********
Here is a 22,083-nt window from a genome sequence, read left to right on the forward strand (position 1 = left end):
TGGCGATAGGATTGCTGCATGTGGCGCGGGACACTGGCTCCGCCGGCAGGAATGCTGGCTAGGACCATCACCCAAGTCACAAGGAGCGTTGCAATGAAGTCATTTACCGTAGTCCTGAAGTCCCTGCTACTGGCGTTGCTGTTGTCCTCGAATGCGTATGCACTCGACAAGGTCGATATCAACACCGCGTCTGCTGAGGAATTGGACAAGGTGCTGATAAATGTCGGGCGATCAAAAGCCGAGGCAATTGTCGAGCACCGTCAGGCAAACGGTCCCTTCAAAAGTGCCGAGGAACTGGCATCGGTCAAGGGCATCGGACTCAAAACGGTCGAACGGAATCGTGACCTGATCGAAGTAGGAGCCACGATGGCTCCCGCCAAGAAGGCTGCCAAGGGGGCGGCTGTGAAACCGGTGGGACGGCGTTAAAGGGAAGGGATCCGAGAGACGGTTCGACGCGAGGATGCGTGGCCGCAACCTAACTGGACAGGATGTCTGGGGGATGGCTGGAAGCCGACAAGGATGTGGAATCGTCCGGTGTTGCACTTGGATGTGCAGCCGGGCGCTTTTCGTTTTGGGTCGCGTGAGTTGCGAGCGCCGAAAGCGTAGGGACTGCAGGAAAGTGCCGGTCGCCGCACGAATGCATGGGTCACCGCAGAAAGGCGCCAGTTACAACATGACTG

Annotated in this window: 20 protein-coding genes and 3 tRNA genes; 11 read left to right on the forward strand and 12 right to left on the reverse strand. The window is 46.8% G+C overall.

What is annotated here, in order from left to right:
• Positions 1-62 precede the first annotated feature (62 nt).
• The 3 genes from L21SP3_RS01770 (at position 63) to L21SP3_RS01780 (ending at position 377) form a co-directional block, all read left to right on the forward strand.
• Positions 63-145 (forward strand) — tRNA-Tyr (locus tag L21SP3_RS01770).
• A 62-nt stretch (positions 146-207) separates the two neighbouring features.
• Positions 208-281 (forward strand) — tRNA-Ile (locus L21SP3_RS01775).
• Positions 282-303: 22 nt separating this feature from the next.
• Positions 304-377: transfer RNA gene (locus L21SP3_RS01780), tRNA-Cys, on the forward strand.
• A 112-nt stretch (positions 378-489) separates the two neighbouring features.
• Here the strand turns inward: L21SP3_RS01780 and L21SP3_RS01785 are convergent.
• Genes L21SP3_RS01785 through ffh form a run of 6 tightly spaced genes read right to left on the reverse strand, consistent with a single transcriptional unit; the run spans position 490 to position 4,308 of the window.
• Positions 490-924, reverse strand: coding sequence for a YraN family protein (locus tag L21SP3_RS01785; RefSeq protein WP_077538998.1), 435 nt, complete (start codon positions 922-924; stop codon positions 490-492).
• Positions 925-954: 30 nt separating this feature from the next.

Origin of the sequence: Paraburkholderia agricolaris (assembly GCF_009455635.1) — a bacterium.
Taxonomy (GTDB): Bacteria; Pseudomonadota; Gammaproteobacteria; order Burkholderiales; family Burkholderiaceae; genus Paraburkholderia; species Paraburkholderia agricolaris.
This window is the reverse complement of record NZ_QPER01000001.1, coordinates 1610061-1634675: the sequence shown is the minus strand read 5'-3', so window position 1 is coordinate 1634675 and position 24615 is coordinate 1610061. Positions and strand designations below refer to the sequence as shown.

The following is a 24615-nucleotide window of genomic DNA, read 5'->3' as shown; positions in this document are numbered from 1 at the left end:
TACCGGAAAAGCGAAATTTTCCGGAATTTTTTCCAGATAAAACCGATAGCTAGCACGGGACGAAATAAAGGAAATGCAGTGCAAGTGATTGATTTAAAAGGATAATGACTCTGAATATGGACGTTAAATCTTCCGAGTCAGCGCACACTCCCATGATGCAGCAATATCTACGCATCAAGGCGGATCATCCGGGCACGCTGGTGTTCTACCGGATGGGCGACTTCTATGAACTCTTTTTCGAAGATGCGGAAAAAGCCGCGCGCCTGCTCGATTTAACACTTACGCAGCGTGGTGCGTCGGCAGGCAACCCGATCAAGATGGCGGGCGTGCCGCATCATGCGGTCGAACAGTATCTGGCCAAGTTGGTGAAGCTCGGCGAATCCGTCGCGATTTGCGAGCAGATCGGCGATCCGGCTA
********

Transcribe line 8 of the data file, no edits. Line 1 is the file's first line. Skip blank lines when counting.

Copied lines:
• A 62-nt stretch (positions 146-207) separates the two neighbouring features.